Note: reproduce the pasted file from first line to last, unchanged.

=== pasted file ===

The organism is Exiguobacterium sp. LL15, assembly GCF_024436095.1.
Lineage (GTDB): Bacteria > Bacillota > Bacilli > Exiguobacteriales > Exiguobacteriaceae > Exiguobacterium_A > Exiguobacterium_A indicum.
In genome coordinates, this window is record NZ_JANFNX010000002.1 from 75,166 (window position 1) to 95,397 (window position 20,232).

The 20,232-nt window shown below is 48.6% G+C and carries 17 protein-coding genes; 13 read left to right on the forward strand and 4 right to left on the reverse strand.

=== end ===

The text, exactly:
The organism is Exiguobacterium sp. LL15, assembly GCF_024436095.1.
Lineage (GTDB): Bacteria > Bacillota > Bacilli > Exiguobacteriales > Exiguobacteriaceae > Exiguobacterium_A > Exiguobacterium_A indicum.
In genome coordinates, this window is record NZ_JANFNX010000002.1 from 75,166 (window position 1) to 95,397 (window position 20,232).

The 20,232-nt window shown below is 48.6% G+C and carries 17 protein-coding genes; 13 read left to right on the forward strand and 4 right to left on the reverse strand.